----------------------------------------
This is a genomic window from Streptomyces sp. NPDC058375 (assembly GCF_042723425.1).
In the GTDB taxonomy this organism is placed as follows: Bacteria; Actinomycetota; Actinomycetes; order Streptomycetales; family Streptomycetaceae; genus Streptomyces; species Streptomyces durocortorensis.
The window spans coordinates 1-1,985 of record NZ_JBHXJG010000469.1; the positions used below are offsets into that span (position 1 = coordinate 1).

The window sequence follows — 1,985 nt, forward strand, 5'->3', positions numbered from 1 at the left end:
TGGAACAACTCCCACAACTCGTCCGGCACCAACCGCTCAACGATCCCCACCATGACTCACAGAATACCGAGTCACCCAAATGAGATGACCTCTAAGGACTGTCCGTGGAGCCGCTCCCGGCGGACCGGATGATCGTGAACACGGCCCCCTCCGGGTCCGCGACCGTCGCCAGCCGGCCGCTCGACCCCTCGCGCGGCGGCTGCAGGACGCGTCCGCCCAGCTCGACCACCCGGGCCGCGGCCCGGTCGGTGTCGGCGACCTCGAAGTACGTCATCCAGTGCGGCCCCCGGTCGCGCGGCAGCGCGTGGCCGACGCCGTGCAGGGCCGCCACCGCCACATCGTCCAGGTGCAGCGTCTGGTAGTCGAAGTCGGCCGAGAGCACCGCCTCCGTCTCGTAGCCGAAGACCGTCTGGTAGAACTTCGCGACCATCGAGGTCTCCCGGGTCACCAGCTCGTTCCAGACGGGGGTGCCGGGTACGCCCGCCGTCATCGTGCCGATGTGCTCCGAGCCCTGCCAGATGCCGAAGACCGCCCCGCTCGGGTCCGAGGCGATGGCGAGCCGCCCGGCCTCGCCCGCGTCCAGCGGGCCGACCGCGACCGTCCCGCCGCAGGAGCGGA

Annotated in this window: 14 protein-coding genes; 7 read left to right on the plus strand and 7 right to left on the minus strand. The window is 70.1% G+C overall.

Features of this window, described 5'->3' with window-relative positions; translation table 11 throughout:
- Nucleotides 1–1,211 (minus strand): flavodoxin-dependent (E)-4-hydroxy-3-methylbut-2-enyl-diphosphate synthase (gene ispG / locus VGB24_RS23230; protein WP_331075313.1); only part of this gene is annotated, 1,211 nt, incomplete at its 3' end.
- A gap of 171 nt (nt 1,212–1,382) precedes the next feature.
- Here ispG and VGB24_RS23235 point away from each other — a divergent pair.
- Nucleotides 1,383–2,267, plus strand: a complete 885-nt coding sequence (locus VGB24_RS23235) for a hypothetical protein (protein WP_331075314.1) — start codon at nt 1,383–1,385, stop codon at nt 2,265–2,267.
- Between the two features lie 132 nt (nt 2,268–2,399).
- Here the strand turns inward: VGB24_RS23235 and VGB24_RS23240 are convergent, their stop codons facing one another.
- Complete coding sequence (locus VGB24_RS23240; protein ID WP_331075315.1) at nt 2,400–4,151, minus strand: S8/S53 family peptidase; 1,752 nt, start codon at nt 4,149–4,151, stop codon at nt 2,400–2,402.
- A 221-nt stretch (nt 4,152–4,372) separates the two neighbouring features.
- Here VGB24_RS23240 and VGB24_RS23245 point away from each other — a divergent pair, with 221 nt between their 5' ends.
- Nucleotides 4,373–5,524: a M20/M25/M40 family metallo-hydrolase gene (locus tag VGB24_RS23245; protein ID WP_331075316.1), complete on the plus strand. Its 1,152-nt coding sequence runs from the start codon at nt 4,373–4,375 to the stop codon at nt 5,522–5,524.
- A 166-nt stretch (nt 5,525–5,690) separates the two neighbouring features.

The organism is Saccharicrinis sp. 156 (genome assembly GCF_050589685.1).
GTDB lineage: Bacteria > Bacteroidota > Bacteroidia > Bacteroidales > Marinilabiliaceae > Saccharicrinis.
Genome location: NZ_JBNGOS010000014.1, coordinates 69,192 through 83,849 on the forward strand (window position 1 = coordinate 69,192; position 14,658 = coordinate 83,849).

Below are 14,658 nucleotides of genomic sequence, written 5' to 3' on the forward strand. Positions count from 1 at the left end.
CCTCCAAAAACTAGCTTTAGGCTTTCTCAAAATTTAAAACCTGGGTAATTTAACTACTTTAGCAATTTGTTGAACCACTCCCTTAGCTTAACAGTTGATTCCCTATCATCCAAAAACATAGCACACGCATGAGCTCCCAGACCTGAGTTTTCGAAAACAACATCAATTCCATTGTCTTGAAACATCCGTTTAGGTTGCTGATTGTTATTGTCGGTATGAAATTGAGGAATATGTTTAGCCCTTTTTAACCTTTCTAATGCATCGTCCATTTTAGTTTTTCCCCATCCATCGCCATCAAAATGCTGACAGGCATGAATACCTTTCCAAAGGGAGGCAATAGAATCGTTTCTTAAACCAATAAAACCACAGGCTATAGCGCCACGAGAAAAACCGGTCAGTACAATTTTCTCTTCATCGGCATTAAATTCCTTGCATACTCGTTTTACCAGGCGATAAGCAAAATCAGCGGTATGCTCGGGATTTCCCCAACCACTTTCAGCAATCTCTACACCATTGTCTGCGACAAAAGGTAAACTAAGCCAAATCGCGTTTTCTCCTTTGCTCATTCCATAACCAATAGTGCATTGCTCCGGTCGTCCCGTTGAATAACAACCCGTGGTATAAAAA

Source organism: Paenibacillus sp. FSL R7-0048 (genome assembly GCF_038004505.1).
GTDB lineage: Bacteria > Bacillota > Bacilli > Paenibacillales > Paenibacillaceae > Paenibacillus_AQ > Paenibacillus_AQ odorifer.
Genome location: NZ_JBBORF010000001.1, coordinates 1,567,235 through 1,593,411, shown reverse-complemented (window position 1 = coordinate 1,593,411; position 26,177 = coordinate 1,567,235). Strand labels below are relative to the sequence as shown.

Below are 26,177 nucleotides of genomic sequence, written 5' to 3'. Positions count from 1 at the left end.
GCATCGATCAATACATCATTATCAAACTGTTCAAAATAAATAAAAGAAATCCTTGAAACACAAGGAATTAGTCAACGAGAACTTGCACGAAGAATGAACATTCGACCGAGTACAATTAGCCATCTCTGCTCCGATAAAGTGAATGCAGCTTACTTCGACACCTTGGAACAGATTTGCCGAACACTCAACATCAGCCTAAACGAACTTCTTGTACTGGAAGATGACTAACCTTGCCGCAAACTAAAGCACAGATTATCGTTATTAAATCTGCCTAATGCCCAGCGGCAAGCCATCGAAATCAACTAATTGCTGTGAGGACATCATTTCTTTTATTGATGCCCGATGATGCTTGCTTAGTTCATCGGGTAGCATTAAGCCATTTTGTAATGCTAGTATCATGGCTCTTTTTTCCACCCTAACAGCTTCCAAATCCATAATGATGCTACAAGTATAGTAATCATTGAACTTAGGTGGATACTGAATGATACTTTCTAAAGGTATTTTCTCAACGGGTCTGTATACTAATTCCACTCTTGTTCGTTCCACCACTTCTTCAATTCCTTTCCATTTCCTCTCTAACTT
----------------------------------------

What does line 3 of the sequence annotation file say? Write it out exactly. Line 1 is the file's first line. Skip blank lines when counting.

The window spans coordinates 1-1,985 of record NZ_JBHXJG010000469.1; the positions used below are offsets into that span (position 1 = coordinate 1).